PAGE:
Japan's minister of cybersecurity admits he's never used a computer

Yoshitaka Sakurada, 68, the deputy chief of the government's cyber security strategy office has provoked astonishment by admitting he has never used a computer in his professional life.
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Yoshitaka Sakurada, 68, the deputy chief of the government's cyber security strategy office has provoked astonishment by admitting he has never used a computer in his professional life.

In a stunning admission, Japan's new minister in charge of cybersecurity has admitted that he has never used a computer.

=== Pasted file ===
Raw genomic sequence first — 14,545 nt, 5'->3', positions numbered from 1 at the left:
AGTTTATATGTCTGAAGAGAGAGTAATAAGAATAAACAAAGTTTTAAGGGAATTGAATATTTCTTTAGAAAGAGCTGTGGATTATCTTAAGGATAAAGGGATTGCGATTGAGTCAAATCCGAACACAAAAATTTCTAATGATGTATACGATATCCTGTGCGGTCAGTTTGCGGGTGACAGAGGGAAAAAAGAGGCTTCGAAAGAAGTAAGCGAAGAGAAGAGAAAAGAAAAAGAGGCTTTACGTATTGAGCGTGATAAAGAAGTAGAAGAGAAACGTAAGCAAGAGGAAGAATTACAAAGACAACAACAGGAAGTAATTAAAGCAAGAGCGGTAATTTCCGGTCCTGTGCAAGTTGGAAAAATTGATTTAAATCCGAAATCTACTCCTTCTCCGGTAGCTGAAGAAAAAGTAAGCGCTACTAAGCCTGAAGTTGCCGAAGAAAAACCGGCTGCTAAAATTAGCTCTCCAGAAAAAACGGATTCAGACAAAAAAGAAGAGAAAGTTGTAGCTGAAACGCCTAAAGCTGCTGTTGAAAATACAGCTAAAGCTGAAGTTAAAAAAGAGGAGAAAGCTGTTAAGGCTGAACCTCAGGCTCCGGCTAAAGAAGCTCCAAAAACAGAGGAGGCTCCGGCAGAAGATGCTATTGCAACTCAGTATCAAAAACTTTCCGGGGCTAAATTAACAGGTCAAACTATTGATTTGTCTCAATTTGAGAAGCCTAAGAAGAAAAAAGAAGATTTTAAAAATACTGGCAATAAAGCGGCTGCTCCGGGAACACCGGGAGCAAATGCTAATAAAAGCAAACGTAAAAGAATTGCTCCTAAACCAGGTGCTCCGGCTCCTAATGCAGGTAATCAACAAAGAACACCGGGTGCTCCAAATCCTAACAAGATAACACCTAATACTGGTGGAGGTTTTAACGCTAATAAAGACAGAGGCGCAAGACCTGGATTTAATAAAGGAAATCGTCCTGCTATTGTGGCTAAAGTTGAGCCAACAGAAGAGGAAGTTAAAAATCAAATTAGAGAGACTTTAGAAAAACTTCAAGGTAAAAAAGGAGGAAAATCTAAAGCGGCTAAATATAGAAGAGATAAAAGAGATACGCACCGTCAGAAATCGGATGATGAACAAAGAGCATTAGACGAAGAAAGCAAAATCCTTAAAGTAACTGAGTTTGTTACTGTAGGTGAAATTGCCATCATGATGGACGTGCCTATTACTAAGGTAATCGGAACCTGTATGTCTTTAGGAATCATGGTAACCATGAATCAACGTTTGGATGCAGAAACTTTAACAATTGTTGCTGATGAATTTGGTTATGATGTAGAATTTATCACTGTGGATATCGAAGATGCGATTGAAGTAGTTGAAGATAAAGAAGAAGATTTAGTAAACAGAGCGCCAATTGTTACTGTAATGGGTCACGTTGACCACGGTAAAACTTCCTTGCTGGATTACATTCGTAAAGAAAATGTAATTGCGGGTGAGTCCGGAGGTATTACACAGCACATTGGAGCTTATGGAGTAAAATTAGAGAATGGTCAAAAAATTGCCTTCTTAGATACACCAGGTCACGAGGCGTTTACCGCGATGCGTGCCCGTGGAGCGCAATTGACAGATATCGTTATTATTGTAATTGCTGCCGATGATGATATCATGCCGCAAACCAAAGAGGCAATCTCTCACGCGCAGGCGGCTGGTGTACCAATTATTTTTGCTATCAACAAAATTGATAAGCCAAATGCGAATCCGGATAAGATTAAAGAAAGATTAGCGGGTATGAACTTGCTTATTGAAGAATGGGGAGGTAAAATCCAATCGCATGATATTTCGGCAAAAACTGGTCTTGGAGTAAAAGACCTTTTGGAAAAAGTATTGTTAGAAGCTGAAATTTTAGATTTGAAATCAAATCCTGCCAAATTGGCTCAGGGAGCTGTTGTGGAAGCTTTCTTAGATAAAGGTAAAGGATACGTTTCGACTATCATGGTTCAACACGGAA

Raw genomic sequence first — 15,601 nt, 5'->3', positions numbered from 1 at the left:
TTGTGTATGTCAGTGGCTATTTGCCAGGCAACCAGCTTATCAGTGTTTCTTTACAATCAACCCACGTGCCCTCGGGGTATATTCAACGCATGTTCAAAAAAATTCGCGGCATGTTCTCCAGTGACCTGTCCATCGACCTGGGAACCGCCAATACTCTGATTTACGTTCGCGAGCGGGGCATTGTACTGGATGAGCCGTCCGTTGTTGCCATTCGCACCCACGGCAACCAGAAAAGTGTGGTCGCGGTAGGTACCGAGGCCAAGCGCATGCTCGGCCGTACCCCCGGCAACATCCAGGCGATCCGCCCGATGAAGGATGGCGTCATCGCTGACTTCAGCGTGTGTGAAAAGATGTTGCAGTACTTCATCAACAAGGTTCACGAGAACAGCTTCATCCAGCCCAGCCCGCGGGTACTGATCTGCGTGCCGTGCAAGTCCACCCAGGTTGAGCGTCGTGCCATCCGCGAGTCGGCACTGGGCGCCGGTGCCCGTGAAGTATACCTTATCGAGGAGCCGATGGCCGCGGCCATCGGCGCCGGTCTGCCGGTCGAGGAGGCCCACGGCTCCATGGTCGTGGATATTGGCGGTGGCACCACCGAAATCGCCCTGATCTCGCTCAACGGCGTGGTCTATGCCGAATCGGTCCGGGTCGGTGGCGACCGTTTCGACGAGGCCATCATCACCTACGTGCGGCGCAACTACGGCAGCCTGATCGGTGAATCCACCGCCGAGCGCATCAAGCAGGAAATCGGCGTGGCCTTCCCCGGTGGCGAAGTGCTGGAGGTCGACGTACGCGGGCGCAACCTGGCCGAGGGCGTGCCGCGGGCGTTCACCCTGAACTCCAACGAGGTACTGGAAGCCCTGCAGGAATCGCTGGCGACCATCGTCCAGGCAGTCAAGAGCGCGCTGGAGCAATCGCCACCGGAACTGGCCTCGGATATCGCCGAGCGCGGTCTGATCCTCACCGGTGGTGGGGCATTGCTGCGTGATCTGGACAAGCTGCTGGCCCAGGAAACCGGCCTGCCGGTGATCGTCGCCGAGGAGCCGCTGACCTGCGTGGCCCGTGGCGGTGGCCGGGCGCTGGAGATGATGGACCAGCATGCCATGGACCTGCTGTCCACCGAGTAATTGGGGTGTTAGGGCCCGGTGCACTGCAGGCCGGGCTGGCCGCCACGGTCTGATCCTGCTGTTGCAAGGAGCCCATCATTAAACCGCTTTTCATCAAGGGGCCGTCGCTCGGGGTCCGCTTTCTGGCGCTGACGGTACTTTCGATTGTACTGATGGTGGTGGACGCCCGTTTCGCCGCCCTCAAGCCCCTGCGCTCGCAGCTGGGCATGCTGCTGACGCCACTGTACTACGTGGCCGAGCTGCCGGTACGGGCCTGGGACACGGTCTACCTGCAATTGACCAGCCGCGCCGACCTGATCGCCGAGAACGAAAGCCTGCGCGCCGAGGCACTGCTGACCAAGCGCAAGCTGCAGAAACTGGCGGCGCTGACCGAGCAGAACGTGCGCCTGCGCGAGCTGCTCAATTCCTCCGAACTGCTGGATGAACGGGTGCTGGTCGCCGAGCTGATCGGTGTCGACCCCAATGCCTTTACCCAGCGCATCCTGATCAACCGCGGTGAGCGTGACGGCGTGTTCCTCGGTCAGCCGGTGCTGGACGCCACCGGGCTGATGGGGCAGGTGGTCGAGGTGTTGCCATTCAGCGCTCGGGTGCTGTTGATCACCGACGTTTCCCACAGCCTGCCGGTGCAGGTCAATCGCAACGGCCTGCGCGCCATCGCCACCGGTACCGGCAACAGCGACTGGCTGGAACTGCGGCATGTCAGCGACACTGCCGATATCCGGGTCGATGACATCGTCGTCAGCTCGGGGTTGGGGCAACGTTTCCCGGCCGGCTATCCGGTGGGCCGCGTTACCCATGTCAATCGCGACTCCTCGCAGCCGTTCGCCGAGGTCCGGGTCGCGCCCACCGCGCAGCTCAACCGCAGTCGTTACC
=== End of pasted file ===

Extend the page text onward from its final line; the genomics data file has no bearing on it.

During a question and answer session Yoshitaka Sakurada told a Lower House cabinet committee meeting that he had never found the need to use one during his career.

"I don't use computers because since I was 25 I have been in a position of authority where secretaries and employees handle such tasks for me," he said according to the Japan Times.

The Associated Press added that the 68-year-old was equally uncertain when asked about cybersecurity at nuclear power plants, appearing to not know what a USB drive is.

Lawmakers reportedly laughed at his replies, which were broadcast live on national TV.

Sakurada has been in office just over a month after being appointed by Prime Minister Shinzo Abe as part of a cabinet reshuffle.

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